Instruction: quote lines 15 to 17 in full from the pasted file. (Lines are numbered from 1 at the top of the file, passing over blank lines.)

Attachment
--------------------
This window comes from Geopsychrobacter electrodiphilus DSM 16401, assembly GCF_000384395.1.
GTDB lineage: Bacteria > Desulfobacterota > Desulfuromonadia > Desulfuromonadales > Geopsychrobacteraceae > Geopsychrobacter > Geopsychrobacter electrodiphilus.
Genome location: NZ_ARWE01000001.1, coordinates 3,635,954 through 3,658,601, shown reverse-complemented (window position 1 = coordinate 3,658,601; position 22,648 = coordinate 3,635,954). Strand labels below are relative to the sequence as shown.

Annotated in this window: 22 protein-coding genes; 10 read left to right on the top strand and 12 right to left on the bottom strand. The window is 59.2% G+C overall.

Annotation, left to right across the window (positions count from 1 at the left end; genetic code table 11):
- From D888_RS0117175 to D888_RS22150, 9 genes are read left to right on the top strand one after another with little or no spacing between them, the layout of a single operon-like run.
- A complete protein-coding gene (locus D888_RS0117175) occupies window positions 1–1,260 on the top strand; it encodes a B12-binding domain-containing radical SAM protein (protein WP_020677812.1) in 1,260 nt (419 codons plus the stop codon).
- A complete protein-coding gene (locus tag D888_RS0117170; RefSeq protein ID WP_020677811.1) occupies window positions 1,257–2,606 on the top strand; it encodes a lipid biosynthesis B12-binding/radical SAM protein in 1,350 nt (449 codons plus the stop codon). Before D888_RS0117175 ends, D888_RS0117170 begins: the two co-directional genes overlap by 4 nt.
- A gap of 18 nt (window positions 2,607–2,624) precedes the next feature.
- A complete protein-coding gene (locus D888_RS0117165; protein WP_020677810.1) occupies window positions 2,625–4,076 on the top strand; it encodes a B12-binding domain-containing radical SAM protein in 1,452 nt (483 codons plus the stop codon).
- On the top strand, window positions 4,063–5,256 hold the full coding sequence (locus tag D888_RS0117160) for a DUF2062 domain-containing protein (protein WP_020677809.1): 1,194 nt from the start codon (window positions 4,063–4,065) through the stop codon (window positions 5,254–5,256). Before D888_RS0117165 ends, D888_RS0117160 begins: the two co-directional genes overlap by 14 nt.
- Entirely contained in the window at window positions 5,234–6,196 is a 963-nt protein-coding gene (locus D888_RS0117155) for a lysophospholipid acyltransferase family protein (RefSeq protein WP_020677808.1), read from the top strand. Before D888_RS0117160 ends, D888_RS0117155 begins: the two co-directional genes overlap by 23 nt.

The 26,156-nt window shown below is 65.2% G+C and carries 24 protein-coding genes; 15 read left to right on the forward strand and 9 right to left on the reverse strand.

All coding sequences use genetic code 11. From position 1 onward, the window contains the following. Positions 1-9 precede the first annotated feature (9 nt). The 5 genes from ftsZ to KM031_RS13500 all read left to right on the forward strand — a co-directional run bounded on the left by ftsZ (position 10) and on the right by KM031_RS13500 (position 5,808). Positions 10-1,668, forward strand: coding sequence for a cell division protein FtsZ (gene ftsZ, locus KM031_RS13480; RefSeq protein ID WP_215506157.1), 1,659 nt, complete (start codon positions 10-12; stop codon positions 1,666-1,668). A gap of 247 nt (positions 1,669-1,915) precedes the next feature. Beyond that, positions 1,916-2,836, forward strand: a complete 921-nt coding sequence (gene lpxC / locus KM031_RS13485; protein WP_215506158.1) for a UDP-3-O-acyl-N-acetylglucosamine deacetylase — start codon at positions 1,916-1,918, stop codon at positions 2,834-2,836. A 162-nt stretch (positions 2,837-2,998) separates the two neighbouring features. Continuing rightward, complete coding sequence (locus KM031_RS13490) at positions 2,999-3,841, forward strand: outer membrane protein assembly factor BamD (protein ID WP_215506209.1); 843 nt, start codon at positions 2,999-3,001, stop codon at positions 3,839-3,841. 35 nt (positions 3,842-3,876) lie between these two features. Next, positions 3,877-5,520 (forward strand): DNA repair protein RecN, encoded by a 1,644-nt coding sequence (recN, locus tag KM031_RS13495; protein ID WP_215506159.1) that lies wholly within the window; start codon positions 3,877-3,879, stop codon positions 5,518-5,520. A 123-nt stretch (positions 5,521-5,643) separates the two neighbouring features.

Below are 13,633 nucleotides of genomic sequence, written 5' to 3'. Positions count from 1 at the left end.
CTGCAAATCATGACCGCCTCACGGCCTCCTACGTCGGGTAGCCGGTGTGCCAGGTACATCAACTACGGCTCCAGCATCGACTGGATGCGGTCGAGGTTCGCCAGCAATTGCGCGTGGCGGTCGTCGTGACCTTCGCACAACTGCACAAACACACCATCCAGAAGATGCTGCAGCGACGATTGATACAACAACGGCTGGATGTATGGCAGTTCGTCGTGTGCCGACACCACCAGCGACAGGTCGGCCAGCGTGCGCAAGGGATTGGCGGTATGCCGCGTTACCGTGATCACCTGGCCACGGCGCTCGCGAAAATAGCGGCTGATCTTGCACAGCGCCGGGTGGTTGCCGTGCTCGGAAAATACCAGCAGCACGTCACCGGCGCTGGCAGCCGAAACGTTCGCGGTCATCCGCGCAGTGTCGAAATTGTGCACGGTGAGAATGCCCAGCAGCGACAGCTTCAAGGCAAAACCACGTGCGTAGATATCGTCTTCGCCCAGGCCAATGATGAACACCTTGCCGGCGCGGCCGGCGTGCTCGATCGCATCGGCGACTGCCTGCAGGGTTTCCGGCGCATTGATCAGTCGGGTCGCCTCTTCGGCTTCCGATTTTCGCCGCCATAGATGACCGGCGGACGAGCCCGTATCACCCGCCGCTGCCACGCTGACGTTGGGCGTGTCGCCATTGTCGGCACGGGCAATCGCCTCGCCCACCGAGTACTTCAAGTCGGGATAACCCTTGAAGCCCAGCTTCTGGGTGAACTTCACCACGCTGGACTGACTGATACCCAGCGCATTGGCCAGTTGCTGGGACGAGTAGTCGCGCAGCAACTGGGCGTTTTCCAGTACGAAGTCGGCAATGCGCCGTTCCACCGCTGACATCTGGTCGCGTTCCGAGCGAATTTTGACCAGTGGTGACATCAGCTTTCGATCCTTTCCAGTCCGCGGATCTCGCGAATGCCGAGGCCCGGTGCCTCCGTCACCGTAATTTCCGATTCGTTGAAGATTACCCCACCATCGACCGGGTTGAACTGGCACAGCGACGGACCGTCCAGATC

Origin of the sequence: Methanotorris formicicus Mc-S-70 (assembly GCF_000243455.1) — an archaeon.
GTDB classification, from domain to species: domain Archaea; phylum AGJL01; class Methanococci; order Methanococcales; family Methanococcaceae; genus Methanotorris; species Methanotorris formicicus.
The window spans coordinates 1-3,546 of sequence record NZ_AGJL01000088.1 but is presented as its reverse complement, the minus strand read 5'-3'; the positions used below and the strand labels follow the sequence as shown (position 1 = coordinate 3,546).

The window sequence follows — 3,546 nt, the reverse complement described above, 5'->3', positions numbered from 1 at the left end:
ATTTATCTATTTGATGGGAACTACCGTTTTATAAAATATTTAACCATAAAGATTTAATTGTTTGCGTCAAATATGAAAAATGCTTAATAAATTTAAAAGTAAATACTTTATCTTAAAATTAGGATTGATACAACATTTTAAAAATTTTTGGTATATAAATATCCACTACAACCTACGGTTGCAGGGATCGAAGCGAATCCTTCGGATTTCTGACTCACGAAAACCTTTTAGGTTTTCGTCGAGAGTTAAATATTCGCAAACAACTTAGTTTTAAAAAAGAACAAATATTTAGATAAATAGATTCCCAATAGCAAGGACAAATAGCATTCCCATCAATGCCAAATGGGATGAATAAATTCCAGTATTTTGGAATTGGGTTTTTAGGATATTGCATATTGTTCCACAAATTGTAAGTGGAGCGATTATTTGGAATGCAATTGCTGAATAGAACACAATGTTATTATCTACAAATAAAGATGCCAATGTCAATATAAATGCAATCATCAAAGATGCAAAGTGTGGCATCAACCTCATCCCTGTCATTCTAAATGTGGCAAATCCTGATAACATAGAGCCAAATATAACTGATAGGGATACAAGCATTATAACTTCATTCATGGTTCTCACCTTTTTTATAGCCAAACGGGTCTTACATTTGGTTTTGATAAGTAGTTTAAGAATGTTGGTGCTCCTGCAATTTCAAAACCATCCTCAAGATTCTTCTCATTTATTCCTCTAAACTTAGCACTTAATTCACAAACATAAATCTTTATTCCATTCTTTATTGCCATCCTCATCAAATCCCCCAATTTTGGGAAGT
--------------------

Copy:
Below are 13,633 nucleotides of genomic sequence, written 5' to 3'. Positions count from 1 at the left end.
CTGCAAATCATGACCGCCTCACGGCCTCCTACGTCGGGTAGCCGGTGTGCCAGGTACATCAACTACGGCTCCAGCATCGACTGGATGCGGTCGAGGTTCGCCAGCAATTGCGCGTGGCGGTCGTCGTGACCTTCGCACAACTGCACAAACACACCATCCAGAAGATGCTGCAGCGACGATTGATACAACAACGGCTGGATGTATGGCAGTTCGTCGTGTGCCGACACCACCAGCGACAGGTCGGCCAGCGTGCGCAAGGGATTGGCGGTATGCCGCGTTACCGTGATCACCTGGCCACGGCGCTCGCGAAAATAGCGGCTGATCTTGCACAGCGCCGGGTGGTTGCCGTGCTCGGAAAATACCAGCAGCACGTCACCGGCGCTGGCAGCCGAAACGTTCGCGGTCATCCGCGCAGTGTCGAAATTGTGCACGGTGAGAATGCCCAGCAGCGACAGCTTCAAGGCAAAACCACGTGCGTAGATATCGTCTTCGCCCAGGCCAATGATGAACACCTTGCCGGCGCGGCCGGCGTGCTCGATCGCATCGGCGACTGCCTGCAGGGTTTCCGGCGCATTGATCAGTCGGGTCGCCTCTTCGGCTTCCGATTTTCGCCGCCATAGATGACCGGCGGACGAGCCCGTATCACCCGCCGCTGCCACGCTGACGTTGGGCGTGTCGCCATTGTCGGCACGGGCAATCGCCTCGCCCACCGAGTACTTCAAGTCGGGATAACCCTTGAAGCCCAGCTTCTGGGTGAACTTCACCACGCTGGACTGACTGATACCCAGCGCATTGGCCAGTTGCTGGGACGAGTAGTCGCGCAGCAACTGGGCGTTTTCCAGTACGAAGTCGGCAATGCGCCGTTCCACCGCTGACATCTGGTCGCGTTCCGAGCGAATTTTGACCAGTGGTGACATCAGCTTTCGATCCTTTCCAGTCCGCGGATCTCGCGAATGCCGAGGCCCGGTGCCTCCGTCACCGTAATTTCCGATTCGTTGAAGATTACCCCACCATCGACCGGGTTGAACTGGCACAGCGACGGACCGTCCAGATC

Origin of the sequence: Methanotorris formicicus Mc-S-70 (assembly GCF_000243455.1) — an archaeon.